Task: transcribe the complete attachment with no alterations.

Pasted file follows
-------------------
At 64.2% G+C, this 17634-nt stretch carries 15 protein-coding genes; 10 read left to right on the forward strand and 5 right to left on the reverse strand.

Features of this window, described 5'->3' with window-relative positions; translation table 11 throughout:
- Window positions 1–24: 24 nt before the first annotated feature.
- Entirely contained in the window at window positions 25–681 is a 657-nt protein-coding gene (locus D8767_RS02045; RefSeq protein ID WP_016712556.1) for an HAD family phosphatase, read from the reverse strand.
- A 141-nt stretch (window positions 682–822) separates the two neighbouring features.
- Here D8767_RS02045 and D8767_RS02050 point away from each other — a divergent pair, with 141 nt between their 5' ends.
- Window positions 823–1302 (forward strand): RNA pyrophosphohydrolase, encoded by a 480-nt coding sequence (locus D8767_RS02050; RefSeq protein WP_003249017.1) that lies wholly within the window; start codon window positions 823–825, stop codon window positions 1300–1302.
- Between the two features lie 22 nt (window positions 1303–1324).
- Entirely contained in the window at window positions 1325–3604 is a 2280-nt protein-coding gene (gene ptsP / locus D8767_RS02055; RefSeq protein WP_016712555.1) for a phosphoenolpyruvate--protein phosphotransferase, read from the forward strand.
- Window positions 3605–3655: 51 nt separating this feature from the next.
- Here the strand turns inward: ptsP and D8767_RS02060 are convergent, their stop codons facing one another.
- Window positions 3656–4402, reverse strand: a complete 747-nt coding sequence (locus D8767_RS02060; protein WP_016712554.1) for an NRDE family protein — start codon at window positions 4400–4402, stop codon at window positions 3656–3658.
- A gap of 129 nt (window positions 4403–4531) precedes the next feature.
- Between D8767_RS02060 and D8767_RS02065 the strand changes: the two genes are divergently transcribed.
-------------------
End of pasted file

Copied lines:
At 64.2% G+C, this 17634-nt stretch carries 15 protein-coding genes; 10 read left to right on the forward strand and 5 right to left on the reverse strand.

Features of this window, described 5'->3' with window-relative positions; translation table 11 throughout:
- Window positions 1–24: 24 nt before the first annotated feature.
- Entirely contained in the window at window positions 25–681 is a 657-nt protein-coding gene (locus D8767_RS02045; RefSeq protein ID WP_016712556.1) for an HAD family phosphatase, read from the reverse strand.
- A 141-nt stretch (window positions 682–822) separates the two neighbouring features.
- Here D8767_RS02045 and D8767_RS02050 point away from each other — a divergent pair, with 141 nt between their 5' ends.
- Window positions 823–1302 (forward strand): RNA pyrophosphohydrolase, encoded by a 480-nt coding sequence (locus D8767_RS02050; RefSeq protein WP_003249017.1) that lies wholly within the window; start codon window positions 823–825, stop codon window positions 1300–1302.
- Between the two features lie 22 nt (window positions 1303–1324).
- Entirely contained in the window at window positions 1325–3604 is a 2280-nt protein-coding gene (gene ptsP / locus D8767_RS02055; RefSeq protein WP_016712555.1) for a phosphoenolpyruvate--protein phosphotransferase, read from the forward strand.
- Window positions 3605–3655: 51 nt separating this feature from the next.
- Here the strand turns inward: ptsP and D8767_RS02060 are convergent, their stop codons facing one another.
- Window positions 3656–4402, reverse strand: a complete 747-nt coding sequence (locus D8767_RS02060; protein WP_016712554.1) for an NRDE family protein — start codon at window positions 4400–4402, stop codon at window positions 3656–3658.
- A gap of 129 nt (window positions 4403–4531) precedes the next feature.
- Between D8767_RS02060 and D8767_RS02065 the strand changes: the two genes are divergently transcribed.